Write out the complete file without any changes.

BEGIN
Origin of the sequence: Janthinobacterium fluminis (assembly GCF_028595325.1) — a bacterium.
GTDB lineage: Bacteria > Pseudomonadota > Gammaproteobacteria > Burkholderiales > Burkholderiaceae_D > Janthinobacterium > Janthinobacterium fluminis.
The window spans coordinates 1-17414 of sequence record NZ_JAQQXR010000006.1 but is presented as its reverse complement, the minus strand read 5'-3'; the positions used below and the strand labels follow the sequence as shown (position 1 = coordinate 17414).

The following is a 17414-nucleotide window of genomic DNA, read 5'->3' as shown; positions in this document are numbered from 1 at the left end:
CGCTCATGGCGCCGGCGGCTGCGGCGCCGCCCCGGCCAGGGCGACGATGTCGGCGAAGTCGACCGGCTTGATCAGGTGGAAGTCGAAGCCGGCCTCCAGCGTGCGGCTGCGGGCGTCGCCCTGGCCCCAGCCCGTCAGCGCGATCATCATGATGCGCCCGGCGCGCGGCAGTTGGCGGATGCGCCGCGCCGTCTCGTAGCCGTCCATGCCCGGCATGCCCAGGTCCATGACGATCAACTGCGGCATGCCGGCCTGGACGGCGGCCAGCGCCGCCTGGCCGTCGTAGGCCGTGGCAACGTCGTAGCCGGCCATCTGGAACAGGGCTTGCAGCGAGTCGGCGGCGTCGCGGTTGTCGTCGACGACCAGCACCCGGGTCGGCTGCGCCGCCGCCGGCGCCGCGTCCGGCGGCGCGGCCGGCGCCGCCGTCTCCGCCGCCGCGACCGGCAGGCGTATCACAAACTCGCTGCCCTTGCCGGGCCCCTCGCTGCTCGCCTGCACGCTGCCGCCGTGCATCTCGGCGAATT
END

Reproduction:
Origin of the sequence: Janthinobacterium fluminis (assembly GCF_028595325.1) — a bacterium.
GTDB lineage: Bacteria > Pseudomonadota > Gammaproteobacteria > Burkholderiales > Burkholderiaceae_D > Janthinobacterium > Janthinobacterium fluminis.
The window spans coordinates 1-17414 of sequence record NZ_JAQQXR010000006.1 but is presented as its reverse complement, the minus strand read 5'-3'; the positions used below and the strand labels follow the sequence as shown (position 1 = coordinate 17414).

The following is a 17414-nucleotide window of genomic DNA, read 5'->3' as shown; positions in this document are numbered from 1 at the left end:
CGCTCATGGCGCCGGCGGCTGCGGCGCCGCCCCGGCCAGGGCGACGATGTCGGCGAAGTCGACCGGCTTGATCAGGTGGAAGTCGAAGCCGGCCTCCAGCGTGCGGCTGCGGGCGTCGCCCTGGCCCCAGCCCGTCAGCGCGATCATCATGATGCGCCCGGCGCGCGGCAGTTGGCGGATGCGCCGCGCCGTCTCGTAGCCGTCCATGCCCGGCATGCCCAGGTCCATGACGATCAACTGCGGCATGCCGGCCTGGACGGCGGCCAGCGCCGCCTGGCCGTCGTAGGCCGTGGCAACGTCGTAGCCGGCCATCTGGAACAGGGCTTGCAGCGAGTCGGCGGCGTCGCGGTTGTCGTCGACGACCAGCACCCGGGTCGGCTGCGCCGCCGCCGGCGCCGCGTCCGGCGGCGCGGCCGGCGCCGCCGTCTCCGCCGCCGCGACCGGCAGGCGTATCACAAACTCGCTGCCCTTGCCGGGCCCCTCGCTGCTCGCCTGCACGCTGCCGCCGTGCATCTCGGCGAATT